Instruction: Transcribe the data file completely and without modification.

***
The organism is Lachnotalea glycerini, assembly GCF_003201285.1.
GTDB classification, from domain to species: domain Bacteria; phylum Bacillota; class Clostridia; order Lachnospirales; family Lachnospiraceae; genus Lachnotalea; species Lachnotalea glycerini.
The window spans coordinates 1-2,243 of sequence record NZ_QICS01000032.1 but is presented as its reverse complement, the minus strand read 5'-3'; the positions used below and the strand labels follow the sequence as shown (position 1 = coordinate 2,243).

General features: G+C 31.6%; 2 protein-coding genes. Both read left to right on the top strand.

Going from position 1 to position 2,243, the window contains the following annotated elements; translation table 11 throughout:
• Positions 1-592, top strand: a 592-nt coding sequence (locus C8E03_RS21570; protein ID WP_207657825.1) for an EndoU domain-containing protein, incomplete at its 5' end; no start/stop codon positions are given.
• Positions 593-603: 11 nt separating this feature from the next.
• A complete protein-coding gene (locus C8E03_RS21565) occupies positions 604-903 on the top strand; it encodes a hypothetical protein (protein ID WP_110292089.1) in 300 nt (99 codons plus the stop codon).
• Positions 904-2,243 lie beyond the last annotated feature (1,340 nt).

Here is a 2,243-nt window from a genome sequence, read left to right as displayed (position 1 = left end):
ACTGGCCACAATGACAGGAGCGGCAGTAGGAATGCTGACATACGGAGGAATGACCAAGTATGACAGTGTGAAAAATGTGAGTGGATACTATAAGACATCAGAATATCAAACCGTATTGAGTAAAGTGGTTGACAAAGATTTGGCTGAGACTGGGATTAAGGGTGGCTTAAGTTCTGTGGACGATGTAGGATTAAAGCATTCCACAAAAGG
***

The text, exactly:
The organism is Lachnotalea glycerini, assembly GCF_003201285.1.
GTDB classification, from domain to species: domain Bacteria; phylum Bacillota; class Clostridia; order Lachnospirales; family Lachnospiraceae; genus Lachnotalea; species Lachnotalea glycerini.
The window spans coordinates 1-2,243 of sequence record NZ_QICS01000032.1 but is presented as its reverse complement, the minus strand read 5'-3'; the positions used below and the strand labels follow the sequence as shown (position 1 = coordinate 2,243).

General features: G+C 31.6%; 2 protein-coding genes. Both read left to right on the top strand.

Going from position 1 to position 2,243, the window contains the following annotated elements; translation table 11 throughout:
• Positions 1-592, top strand: a 592-nt coding sequence (locus C8E03_RS21570; protein ID WP_207657825.1) for an EndoU domain-containing protein, incomplete at its 5' end; no start/stop codon positions are given.
• Positions 593-603: 11 nt separating this feature from the next.
• A complete protein-coding gene (locus C8E03_RS21565) occupies positions 604-903 on the top strand; it encodes a hypothetical protein (protein ID WP_110292089.1) in 300 nt (99 codons plus the stop codon).
• Positions 904-2,243 lie beyond the last annotated feature (1,340 nt).

Here is a 2,243-nt window from a genome sequence, read left to right as displayed (position 1 = left end):
ACTGGCCACAATGACAGGAGCGGCAGTAGGAATGCTGACATACGGAGGAATGACCAAGTATGACAGTGTGAAAAATGTGAGTGGATACTATAAGACATCAGAATATCAAACCGTATTGAGTAAAGTGGTTGACAAAGATTTGGCTGAGACTGGGATTAAGGGTGGCTTAAGTTCTGTGGACGATGTAGGATTAAAGCATTCCACAAAAGG